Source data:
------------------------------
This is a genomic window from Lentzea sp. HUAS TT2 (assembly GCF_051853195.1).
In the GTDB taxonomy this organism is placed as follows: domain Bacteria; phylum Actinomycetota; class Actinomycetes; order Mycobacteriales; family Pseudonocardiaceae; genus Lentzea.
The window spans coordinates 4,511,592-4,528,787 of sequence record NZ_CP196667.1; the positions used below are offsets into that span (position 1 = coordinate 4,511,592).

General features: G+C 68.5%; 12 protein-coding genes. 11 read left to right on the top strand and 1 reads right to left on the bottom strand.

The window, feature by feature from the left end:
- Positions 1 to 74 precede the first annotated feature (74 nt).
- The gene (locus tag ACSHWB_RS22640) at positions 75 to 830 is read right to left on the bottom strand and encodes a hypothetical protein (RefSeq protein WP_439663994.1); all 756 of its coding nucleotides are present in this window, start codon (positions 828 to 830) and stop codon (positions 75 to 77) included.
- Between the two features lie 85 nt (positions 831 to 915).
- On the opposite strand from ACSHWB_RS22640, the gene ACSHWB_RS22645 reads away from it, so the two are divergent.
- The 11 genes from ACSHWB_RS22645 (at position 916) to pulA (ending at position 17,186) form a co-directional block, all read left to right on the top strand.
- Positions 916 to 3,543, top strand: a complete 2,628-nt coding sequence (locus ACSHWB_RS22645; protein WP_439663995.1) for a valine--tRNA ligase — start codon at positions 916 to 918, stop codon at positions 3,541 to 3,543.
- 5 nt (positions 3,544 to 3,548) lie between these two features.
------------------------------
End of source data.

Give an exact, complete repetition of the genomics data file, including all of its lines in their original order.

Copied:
This is a genomic window from Lentzea sp. HUAS TT2 (assembly GCF_051853195.1).
In the GTDB taxonomy this organism is placed as follows: domain Bacteria; phylum Actinomycetota; class Actinomycetes; order Mycobacteriales; family Pseudonocardiaceae; genus Lentzea.
The window spans coordinates 4,511,592-4,528,787 of sequence record NZ_CP196667.1; the positions used below are offsets into that span (position 1 = coordinate 4,511,592).

General features: G+C 68.5%; 12 protein-coding genes. 11 read left to right on the top strand and 1 reads right to left on the bottom strand.

The window, feature by feature from the left end:
- Positions 1 to 74 precede the first annotated feature (74 nt).
- The gene (locus tag ACSHWB_RS22640) at positions 75 to 830 is read right to left on the bottom strand and encodes a hypothetical protein (RefSeq protein WP_439663994.1); all 756 of its coding nucleotides are present in this window, start codon (positions 828 to 830) and stop codon (positions 75 to 77) included.
- Between the two features lie 85 nt (positions 831 to 915).
- On the opposite strand from ACSHWB_RS22640, the gene ACSHWB_RS22645 reads away from it, so the two are divergent.
- The 11 genes from ACSHWB_RS22645 (at position 916) to pulA (ending at position 17,186) form a co-directional block, all read left to right on the top strand.
- Positions 916 to 3,543, top strand: a complete 2,628-nt coding sequence (locus ACSHWB_RS22645; protein WP_439663995.1) for a valine--tRNA ligase — start codon at positions 916 to 918, stop codon at positions 3,541 to 3,543.
- 5 nt (positions 3,544 to 3,548) lie between these two features.